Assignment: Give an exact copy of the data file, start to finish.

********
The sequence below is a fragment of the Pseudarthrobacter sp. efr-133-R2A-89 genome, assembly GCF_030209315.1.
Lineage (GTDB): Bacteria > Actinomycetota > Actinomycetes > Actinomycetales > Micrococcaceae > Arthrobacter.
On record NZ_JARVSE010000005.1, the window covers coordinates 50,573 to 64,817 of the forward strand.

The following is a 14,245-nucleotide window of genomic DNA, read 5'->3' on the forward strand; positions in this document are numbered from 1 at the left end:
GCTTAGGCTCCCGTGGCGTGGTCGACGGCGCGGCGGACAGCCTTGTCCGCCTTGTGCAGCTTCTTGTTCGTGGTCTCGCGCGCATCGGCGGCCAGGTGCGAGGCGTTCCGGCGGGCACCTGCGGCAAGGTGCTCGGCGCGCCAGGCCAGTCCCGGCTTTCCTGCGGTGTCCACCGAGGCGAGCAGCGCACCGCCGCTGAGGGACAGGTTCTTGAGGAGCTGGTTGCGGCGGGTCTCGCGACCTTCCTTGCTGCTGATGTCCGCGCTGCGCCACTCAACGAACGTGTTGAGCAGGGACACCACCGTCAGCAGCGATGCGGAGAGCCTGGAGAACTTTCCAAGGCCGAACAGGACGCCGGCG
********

The sequence below is a fragment of the Pseudarthrobacter sp. efr-133-R2A-89 genome, assembly GCF_030209315.1.
Lineage (GTDB): Bacteria > Actinomycetota > Actinomycetes > Actinomycetales > Micrococcaceae > Arthrobacter.
On record NZ_JARVSE010000005.1, the window covers coordinates 50,573 to 64,817 of the forward strand.

The following is a 14,245-nucleotide window of genomic DNA, read 5'->3' on the forward strand; positions in this document are numbered from 1 at the left end:
GCTTAGGCTCCCGTGGCGTGGTCGACGGCGCGGCGGACAGCCTTGTCCGCCTTGTGCAGCTTCTTGTTCGTGGTCTCGCGCGCATCGGCGGCCAGGTGCGAGGCGTTCCGGCGGGCACCTGCGGCAAGGTGCTCGGCGCGCCAGGCCAGTCCCGGCTTTCCTGCGGTGTCCACCGAGGCGAGCAGCGCACCGCCGCTGAGGGACAGGTTCTTGAGGAGCTGGTTGCGGCGGGTCTCGCGACCTTCCTTGCTGCTGATGTCCGCGCTGCGCCACTCAACGAACGTGTTGAGCAGGGACACCACCGTCAGCAGCGATGCGGAGAGCCTGGAGAACTTTCCAAGGCCGAACAGGACGCCGGCG